Not so fast, governor. A judge hit the pause button, at least temporarily, on Republican Gov. Henry McMaster’s plan to put $32 million in federal COVID-19 aid toward helping parents with private school tuition this year. As reported by The Post and Courier’s Jamie Lovegrove, Orangeburg attorney Skyler Hutto filed a motion in court claiming that the effort to give public funds for private school tuition goes against the state constitution. Judge Edgar Dickson granted Hutto — who is the son of longtime Democratic state Sen. Brad Hutto — a temporary restraining order in the matter. As Free Times was going to press, court arguments were set to be heard in the matter this week. As reported by Lovegrove, Hutto filed the suit on behalf of a public educator from Orangeburg and cited a section of the state constitution that says, “No money shall be paid from public funds nor shall the credit of the State or any of its political subdivisions be used for the direct benefit of any religious or other private educational institution.” Meanwhile, McMaster’s office insists the governor’s plan is proper. “Working families in South Carolina are struggling to make ends meet during this pandemic and every parent should have the opportunity to choose the educational instruction that best suits their child’s needs,” McMaster spokesman Brian Symmes said. “Federal coronavirus relief cannot, and should not, be denied to any citizen in need.”
Board members at Governor’s School ousted days after opting for virtual school start
Nearly half of the board for the state’s Governor’s School for Science and Mathematics was ousted three days after voting to start school virtually in the fall. As reported by The Post and Courier, Gov. Henry McMaster says he was updating appointments for those board members whose terms had expired. But seeing as the removals came just after the governor’s controversial request that schools reopen statewide with an option of five-day in-person teaching, at least one ousted trustee thought the timing was suspicious. Ousted board member Art Tompkins in, an email to The Post and Courier, said “either [McMaster’s] timing was purely coincidental (and now very bad optics) or was in response to a recent Board vote” to have virtual school in the fall. Meanwhile, a governor’s office spokesman noted McMaster “recognized that there were vacancies on the board and many members sitting in expired terms.” The Governor’s School for Science and Mathematics is one of two governor’s schools in South Carolina.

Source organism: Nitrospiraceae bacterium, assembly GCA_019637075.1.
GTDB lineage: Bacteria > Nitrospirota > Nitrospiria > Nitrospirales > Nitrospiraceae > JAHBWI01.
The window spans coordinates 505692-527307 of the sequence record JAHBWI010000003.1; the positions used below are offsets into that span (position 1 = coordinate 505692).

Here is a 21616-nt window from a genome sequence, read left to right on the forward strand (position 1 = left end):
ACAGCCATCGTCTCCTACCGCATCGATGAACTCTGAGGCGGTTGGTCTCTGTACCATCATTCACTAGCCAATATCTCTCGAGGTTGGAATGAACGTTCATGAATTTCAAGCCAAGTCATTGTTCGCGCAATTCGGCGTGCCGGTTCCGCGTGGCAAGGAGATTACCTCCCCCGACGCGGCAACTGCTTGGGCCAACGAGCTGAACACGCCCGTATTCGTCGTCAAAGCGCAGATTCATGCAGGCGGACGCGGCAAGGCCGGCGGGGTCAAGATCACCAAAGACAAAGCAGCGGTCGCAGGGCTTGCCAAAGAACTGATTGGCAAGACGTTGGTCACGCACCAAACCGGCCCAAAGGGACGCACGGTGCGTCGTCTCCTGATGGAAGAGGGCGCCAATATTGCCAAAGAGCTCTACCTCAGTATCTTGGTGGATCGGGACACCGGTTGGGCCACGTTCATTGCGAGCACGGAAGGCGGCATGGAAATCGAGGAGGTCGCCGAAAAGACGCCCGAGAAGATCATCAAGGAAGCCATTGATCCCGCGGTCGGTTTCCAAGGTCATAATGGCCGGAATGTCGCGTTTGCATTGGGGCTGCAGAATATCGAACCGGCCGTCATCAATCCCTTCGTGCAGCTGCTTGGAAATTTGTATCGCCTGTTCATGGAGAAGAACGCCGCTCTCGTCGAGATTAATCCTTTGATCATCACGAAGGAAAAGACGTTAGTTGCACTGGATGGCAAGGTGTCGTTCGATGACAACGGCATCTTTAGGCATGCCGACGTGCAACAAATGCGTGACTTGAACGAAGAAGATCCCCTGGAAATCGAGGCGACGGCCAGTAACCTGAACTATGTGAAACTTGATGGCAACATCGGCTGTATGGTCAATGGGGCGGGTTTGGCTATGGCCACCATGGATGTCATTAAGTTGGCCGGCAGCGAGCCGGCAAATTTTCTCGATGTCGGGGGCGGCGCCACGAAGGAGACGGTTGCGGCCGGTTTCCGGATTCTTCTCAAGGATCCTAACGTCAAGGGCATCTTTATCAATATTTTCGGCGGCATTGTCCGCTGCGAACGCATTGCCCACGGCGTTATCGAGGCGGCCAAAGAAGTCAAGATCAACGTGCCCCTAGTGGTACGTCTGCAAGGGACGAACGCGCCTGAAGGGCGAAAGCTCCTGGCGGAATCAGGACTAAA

Charter schools in SC got millions in federal aid that public schools couldn’t access
Charter schools in South Carolina received millions in COVID-19 federal relief aid that was not available to regular public schools. As reported by Seanna Adcox at The Post and Courier, charter schools got a share of the $195 million in CARES Act funding intended for K-12 education in South Carolina. But 32 charter schools also got additional Paycheck Protection Program loans from the government meant to help small businesses. Each of those loans was good for at least $150,000. “That’s not fair,” said Debbie Elmore, spokeswoman for the state School Boards Association, according to The Post and Courier. “I don’t see what the differences are. If they qualify, all public schools should’ve been able to qualify. Why aren’t they the same as a public school district?” Adcox reports that charter school leaders “contend their schools are uniquely disadvantaged financially and needed the boost to make it through the pandemic-forced closures.”